From the early proliferating precursors within the ganglionic eminence to morphologically and functionally diverse, and synaptically connected interneurons within the cortex, interneurons undergo a process of remarkable transformation in time and space guided by the activity of transcription factors, but shaped by continuous signaling to and from their surrounding environment mediated by specific protein–protein interactions at the cell surface. Although the main outline of this journey is increasingly clear, a number of key steps toward the final complex phenotype of interneurons remain uncharacterized. One of the least known, yet perhaps the most critical of these, is the outgrowth and the coordination of developing axonal and dendritic arbors of interneurons once they have reached their final destinations in the cortex. This step remains challenging to tackle experimentally and will require systematic in vivo structural and functional analysis. The step that follows this, during which interneurons approach their synaptic partners with a remarkable selectivity and form morphologically and functionally highly specialized synapses is equally challenging. A number of cell adhesion proteins discussed here have been implicated in this step. However, the molecular key to the synaptic specificity remains to be uncovered.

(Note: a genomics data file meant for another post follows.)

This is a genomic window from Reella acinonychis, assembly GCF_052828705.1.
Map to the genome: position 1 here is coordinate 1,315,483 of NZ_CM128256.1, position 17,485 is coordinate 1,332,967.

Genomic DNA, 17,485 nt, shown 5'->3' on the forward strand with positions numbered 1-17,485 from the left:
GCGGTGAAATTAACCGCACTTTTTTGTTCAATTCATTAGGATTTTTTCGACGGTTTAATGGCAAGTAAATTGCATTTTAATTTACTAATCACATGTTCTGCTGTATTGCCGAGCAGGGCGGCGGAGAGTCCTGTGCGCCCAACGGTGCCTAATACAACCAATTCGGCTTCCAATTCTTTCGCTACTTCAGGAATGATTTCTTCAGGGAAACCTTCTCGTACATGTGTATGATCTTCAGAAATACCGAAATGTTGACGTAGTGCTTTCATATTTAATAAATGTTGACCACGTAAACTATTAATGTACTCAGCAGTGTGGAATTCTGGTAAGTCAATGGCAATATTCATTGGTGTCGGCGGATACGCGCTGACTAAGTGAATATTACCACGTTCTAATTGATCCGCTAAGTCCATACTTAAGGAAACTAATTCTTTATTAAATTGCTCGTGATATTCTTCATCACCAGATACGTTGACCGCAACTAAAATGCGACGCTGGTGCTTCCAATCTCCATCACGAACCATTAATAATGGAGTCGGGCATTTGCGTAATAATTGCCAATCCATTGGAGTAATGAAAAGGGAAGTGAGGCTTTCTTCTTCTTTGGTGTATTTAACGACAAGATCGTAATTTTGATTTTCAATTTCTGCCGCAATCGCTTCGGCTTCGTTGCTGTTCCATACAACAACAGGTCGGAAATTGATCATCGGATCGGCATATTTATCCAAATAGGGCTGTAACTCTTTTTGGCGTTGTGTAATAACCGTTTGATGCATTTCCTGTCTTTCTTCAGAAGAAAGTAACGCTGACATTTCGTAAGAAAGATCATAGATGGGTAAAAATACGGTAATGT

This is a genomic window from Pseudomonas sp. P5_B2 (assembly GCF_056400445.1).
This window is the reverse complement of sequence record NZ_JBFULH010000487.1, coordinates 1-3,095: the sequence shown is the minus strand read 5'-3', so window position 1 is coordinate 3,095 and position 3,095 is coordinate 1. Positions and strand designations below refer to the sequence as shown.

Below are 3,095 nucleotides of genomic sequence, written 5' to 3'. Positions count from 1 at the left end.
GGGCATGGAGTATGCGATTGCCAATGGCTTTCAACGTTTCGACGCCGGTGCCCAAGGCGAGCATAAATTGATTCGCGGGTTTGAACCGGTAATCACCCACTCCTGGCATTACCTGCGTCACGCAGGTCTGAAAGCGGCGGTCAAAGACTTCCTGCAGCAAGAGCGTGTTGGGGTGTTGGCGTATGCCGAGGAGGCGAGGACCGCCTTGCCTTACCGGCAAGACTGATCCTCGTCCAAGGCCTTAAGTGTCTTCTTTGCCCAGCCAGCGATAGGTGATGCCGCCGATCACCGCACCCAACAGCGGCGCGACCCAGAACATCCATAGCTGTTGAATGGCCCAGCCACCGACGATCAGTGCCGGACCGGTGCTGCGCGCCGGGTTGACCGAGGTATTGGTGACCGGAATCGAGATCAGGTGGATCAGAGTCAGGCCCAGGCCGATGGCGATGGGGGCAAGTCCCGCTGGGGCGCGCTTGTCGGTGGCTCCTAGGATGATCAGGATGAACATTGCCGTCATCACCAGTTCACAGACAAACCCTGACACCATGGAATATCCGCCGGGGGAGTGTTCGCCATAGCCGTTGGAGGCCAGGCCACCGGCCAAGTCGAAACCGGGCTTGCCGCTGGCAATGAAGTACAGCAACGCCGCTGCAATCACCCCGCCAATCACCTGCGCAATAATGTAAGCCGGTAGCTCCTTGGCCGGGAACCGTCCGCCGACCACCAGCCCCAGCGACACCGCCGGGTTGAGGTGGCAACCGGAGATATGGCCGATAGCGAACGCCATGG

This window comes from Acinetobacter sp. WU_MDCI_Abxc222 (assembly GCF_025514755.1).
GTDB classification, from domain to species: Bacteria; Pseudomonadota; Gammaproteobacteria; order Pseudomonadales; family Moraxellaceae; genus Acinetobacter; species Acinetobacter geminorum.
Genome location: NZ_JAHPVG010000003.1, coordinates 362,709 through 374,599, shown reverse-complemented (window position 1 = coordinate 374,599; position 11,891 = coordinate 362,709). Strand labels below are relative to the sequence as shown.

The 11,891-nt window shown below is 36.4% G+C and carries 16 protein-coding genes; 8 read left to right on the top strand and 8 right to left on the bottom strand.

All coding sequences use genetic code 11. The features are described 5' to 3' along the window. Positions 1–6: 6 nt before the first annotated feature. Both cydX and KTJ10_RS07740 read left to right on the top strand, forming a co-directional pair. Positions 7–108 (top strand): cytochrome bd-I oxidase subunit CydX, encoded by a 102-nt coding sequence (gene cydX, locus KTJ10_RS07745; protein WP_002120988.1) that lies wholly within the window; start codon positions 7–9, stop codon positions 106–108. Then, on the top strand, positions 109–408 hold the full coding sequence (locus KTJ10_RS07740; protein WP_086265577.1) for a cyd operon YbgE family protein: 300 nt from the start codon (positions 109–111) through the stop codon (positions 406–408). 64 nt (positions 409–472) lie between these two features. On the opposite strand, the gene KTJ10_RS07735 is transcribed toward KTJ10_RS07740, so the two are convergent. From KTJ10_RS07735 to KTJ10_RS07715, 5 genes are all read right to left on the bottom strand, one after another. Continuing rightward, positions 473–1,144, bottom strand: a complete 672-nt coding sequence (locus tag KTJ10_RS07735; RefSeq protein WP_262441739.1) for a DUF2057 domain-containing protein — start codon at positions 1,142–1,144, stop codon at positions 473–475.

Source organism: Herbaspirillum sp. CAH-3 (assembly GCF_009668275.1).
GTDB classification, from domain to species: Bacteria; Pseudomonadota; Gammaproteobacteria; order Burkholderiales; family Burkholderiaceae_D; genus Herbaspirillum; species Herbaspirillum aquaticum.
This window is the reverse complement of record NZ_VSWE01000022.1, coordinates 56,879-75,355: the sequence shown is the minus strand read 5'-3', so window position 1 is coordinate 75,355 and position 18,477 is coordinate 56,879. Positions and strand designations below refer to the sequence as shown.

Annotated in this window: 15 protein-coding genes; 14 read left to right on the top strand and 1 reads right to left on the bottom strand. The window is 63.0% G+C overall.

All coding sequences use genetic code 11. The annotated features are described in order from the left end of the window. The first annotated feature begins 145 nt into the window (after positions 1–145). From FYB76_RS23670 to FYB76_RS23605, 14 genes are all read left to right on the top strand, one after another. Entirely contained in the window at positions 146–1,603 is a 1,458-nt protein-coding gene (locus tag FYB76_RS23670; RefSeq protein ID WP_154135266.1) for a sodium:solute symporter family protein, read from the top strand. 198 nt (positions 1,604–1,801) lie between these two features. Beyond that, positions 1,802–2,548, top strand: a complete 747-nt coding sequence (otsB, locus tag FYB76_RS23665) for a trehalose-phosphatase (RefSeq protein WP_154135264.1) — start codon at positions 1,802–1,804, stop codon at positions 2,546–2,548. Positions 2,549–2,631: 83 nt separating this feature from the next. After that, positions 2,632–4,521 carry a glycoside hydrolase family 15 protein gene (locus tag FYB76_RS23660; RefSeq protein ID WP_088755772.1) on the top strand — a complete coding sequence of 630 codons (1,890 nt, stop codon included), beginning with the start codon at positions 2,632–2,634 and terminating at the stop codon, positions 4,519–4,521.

Conflict of Interest Statement
The authors declare that the research was conducted in the absence of any commercial or financial relationships that could be construed as a potential conflict of interest.
The work from our own laboratories that is discussed here and much of the insight we have gained is the result of studies that were funded by the MRC, the BBSRC and the Wellcome Trust.